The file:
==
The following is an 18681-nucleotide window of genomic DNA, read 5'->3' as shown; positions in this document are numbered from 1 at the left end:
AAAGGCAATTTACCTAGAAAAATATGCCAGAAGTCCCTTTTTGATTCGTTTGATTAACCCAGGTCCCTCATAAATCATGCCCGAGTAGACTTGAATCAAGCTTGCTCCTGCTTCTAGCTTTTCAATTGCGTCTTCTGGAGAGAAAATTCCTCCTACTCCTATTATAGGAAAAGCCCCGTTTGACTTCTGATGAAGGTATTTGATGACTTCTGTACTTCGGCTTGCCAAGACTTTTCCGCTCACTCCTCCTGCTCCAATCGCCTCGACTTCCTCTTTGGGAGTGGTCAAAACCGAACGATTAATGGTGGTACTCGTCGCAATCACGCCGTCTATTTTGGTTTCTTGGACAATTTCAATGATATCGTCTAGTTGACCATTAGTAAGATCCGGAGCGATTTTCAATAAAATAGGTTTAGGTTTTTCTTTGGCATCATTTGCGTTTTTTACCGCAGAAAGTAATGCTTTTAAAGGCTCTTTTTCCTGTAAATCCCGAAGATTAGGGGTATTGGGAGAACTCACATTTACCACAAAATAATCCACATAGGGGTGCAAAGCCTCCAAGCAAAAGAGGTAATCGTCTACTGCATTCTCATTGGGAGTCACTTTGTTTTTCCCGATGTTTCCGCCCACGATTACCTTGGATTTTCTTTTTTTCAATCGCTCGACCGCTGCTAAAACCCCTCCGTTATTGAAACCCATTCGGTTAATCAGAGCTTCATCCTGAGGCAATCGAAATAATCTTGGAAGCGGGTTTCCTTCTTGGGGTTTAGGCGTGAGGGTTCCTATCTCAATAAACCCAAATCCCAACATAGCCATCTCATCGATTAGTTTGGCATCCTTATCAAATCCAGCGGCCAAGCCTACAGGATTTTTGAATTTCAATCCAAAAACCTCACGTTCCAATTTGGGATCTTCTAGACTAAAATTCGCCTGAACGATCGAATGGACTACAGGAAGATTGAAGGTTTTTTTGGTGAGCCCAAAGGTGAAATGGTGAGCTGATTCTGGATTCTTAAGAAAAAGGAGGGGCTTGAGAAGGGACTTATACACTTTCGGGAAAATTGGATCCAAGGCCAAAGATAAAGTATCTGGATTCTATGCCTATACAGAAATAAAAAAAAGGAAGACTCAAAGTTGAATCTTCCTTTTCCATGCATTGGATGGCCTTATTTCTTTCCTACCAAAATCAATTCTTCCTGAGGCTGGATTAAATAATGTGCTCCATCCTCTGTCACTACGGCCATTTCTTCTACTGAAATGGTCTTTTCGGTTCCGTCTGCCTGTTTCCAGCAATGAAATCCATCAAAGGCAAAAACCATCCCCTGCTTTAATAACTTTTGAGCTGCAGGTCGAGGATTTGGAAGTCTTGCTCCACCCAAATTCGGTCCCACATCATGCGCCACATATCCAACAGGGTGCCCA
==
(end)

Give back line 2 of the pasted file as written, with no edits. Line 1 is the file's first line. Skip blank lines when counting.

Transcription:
AAAGGCAATTTACCTAGAAAAATATGCCAGAAGTCCCTTTTTGATTCGTTTGATTAACCCAGGTCCCTCATAAATCATGCCCGAGTAGACTTGAATCAAGCTTGCTCCTGCTTCTAGCTTTTCAATTGCGTCTTCTGGAGAGAAAATTCCTCCTACTCCTATTATAGGAAAAGCCCCGTTTGACTTCTGATGAAGGTATTTGATGACTTCTGTACTTCGGCTTGCCAAGACTTTTCCGCTCACTCCTCCTGCTCCAATCGCCTCGACTTCCTCTTTGGGAGTGGTCAAAACCGAACGATTAATGGTGGTACTCGTCGCAATCACGCCGTCTATTTTGGTTTCTTGGACAATTTCAATGATATCGTCTAGTTGACCATTAGTAAGATCCGGAGCGATTTTCAATAAAATAGGTTTAGGTTTTTCTTTGGCATCATTTGCGTTTTTTACCGCAGAAAGTAATGCTTTTAAAGGCTCTTTTTCCTGTAAATCCCGAAGATTAGGGGTATTGGGAGAACTCACATTTACCACAAAATAATCCACATAGGGGTGCAAAGCCTCCAAGCAAAAGAGGTAATCGTCTACTGCATTCTCATTGGGAGTCACTTTGTTTTTCCCGATGTTTCCGCCCACGATTACCTTGGATTTTCTTTTTTTCAATCGCTCGACCGCTGCTAAAACCCCTCCGTTATTGAAACCCATTCGGTTAATCAGAGCTTCATCCTGAGGCAATCGAAATAATCTTGGAAGCGGGTTTCCTTCTTGGGGTTTAGGCGTGAGGGTTCCTATCTCAATAAACCCAAATCCCAACATAGCCATCTCATCGATTAGTTTGGCATCCTTATCAAATCCAGCGGCCAAGCCTACAGGATTTTTGAATTTCAATCCAAAAACCTCACGTTCCAATTTGGGATCTTCTAGACTAAAATTCGCCTGAACGATCGAATGGACTACAGGAAGATTGAAGGTTTTTTTGGTGAGCCCAAAGGTGAAATGGTGAGCTGATTCTGGATTCTTAAGAAAAAGGAGGGGCTTGAGAAGGGACTTATACACTTTCGGGAAAATTGGATCCAAGGCCAAAGATAAAGTATCTGGATTCTATGCCTATACAGAAATAAAAAAAAGGAAGACTCAAAGTTGAATCTTCCTTTTCCATGCATTGGATGGCCTTATTTCTTTCCTACCAAAATCAATTCTTCCTGAGGCTGGATTAAATAATGTGCTCCATCCTCTGTCACTACGGCCATTTCTTCTACTGAAATGGTCTTTTCGGTTCCGTCTGCCTGTTTCCAGCAATGAAATCCATCAAAGGCAAAAACCATCCCCTGCTTTAATAACTTTTGAGCTGCAGGTCGAGGATTTGGAAGTCTTGCTCCACCCAAATTCGGTCCCACATCATGCGCCACATATCCAACAGGGTGCCCA